And this issue is being studied right now by the National Academy of Sciences. If it’s done fairly, as I believe it will be, it will show what the decades of experience have showed us, that there’s not a concern for corrosion. It’s no more corrosive than any heavy crude.

JUDY WOODRUFF: Some people look at what’s happening with the pipelines that run across this country and say it’s inevitable that they’re going to be some spills, some ruptures. It’s just by the very nature of what’s going through these lines.

ANTHONY SWIFT: Look, we have seen — I mean, the question is, are the risks worth the benefits?

You take a look at Pegasus and Keystone XL. Pegasus is a pipeline with a 10th of the capacity of Keystone XL. You build Keystone XL, you have a more significant — a 10 times more significant risk if there is a spill. And the question is, what is the benefit to the U.S. public?

You’re dealing with a low-quality crude that increases climate emissions well above conventional crude, has increased risk to U.S. water bodies and communities, and is meant to go through the U.S. in order to bring tar sands to Gulf Coast refineries which are now exporting over three million barrels a day of refined products.

JUDY WOODRUFF: So he’s making the argument for — I mean, against the XL — the Keystone XL pipeline, for expanding it.

ANDREW BLACK: We have not reached the goal yet of zero pipeline accidents. The industry works hard for that. The safety record has improved.

Over the last 10 years, the number of accidents per miles of pipe has dropped 60 percent. The industry spent $1.1 billion dollars in just 2011 on this. It continues to work every day on this.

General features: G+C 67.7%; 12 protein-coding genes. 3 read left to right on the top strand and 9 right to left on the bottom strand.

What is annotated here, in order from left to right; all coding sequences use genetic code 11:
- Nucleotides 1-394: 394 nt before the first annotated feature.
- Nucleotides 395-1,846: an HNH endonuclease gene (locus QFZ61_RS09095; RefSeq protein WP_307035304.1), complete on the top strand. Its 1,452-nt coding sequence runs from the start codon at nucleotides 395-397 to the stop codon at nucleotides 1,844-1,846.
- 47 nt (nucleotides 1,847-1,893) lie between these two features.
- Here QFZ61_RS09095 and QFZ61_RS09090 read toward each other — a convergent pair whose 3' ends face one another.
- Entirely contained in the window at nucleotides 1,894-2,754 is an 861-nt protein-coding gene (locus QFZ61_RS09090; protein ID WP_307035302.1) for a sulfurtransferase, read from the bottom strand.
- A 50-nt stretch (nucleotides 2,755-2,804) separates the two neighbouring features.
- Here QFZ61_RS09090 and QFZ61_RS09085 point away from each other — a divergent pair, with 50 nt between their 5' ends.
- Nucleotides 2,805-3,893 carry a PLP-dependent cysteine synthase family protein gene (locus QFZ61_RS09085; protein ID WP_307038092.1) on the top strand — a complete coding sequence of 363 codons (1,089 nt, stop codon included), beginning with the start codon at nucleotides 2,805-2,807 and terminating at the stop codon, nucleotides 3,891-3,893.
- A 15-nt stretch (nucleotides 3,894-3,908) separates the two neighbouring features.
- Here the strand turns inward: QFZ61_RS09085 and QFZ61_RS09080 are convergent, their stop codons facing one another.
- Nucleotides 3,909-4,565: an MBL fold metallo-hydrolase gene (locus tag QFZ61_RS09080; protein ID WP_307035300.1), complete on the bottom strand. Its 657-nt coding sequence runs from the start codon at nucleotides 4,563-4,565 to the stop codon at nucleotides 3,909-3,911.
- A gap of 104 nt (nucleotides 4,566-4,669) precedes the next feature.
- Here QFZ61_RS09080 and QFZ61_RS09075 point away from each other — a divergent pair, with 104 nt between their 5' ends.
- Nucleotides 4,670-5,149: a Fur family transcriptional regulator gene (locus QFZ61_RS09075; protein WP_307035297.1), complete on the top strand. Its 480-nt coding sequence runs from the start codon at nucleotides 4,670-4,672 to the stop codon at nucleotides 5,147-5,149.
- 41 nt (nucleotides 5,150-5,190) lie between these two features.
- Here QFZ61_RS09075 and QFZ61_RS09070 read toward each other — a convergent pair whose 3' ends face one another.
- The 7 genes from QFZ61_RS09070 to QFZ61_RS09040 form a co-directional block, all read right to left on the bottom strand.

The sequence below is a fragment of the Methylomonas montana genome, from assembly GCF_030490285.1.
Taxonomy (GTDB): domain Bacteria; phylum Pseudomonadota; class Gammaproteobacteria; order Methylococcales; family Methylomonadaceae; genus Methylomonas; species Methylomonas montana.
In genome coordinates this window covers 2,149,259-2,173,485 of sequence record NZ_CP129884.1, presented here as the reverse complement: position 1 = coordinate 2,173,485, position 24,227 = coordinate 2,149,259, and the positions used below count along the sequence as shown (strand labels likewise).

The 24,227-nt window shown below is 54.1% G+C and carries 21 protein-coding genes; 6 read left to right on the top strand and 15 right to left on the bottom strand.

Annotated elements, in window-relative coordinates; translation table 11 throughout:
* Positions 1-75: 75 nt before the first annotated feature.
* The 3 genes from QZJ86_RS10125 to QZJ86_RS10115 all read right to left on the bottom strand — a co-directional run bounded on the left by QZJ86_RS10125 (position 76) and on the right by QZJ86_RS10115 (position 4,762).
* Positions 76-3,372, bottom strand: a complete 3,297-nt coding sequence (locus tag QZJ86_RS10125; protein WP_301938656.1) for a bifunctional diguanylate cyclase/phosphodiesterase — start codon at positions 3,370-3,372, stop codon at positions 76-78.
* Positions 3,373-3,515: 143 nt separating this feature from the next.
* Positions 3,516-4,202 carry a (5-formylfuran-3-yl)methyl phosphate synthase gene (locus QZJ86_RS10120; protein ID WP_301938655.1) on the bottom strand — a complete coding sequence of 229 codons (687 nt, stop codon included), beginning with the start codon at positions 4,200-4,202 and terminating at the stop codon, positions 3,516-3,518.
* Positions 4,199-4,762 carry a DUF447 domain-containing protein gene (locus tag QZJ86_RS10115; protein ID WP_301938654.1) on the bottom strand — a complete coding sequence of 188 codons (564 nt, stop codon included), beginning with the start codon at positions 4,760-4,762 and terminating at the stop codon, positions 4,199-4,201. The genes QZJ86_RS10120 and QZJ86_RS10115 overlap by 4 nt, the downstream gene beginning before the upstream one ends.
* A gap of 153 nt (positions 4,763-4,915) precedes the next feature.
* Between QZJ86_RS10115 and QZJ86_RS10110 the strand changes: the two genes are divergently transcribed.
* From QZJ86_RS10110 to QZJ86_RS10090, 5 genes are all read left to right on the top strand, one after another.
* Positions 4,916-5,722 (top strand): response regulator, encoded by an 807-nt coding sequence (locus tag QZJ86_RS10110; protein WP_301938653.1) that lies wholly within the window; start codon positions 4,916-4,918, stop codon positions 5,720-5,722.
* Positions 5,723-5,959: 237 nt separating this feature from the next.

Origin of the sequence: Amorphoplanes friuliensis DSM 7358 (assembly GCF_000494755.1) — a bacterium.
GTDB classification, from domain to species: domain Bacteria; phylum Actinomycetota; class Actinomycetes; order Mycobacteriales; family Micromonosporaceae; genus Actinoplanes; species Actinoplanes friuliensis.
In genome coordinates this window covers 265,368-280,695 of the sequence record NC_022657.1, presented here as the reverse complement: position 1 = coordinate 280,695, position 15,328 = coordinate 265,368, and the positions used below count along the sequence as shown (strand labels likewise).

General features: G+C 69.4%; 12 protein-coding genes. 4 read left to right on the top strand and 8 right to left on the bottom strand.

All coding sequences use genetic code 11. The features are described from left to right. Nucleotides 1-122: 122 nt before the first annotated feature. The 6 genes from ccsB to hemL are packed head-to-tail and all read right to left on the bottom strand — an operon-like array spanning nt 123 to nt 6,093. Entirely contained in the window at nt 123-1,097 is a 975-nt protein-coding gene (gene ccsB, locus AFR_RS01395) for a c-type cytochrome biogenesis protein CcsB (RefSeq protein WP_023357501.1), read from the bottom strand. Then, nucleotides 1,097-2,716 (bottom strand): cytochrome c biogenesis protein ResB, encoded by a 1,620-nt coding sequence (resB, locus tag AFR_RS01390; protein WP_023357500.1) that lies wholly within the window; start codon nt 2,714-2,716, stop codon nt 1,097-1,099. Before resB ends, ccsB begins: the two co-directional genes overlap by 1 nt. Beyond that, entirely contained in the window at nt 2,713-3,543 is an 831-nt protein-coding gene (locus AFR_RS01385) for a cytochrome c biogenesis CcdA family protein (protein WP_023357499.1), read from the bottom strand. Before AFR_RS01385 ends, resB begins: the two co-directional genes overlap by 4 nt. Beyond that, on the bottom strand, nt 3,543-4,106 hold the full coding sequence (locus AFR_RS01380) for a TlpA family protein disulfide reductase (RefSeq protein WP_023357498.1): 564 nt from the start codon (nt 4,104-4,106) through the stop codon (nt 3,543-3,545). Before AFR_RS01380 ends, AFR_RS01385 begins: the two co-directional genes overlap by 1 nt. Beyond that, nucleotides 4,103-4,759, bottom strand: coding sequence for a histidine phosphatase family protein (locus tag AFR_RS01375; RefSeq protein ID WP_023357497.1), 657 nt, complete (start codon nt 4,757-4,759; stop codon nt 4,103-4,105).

JUDY WOODRUFF: Making safer pipelines? Working on the oil? How? How are they safer?

ANDREW BLACK: We — we’re building pipelines today safer than ever before using modern techniques, modern coating, modern welding practices.

And that’s what Keystone XL Will have. But, also, the technology is improving to inspect pipelines and learn more about what is happening. Now, all — all of that is contributing to, again, that 60 percent drop in accidents over the last 10 years.

JUDY WOODRUFF: Is either — go ahead.

ANTHONY SWIFT: Well, I was just going say just take a look at TransCanada’s first pipeline, Keystone one in the Midwest. It was a new pipeline in 2010 and it spilled 14 years — in its first year of operation and had to be shut down by federal regulators.

ANDREW BLACK: It has had a couple of accidents at facilities.

The pipeline right of way has never been affected. The integrity of that pipeline has not been found at fault yet. I would like that add, as you were mentioning, about Keystone XL, and Anthony, the pipeline should be considered as an alternative to other modes of transporting crude oil, which our country needs, that can move on rail, truck, barge.

Nobody disputes that pipelines are the safest method. So if we’re going to be bringing those barrels of crude oil into the U.S., it should be on a pipeline.

JUDY WOODRUFF: We’re going to leave it there.

Anthony — Andrew Black, Anthony Swift, thank you.

ANTHONY SWIFT: Thank you, Judy.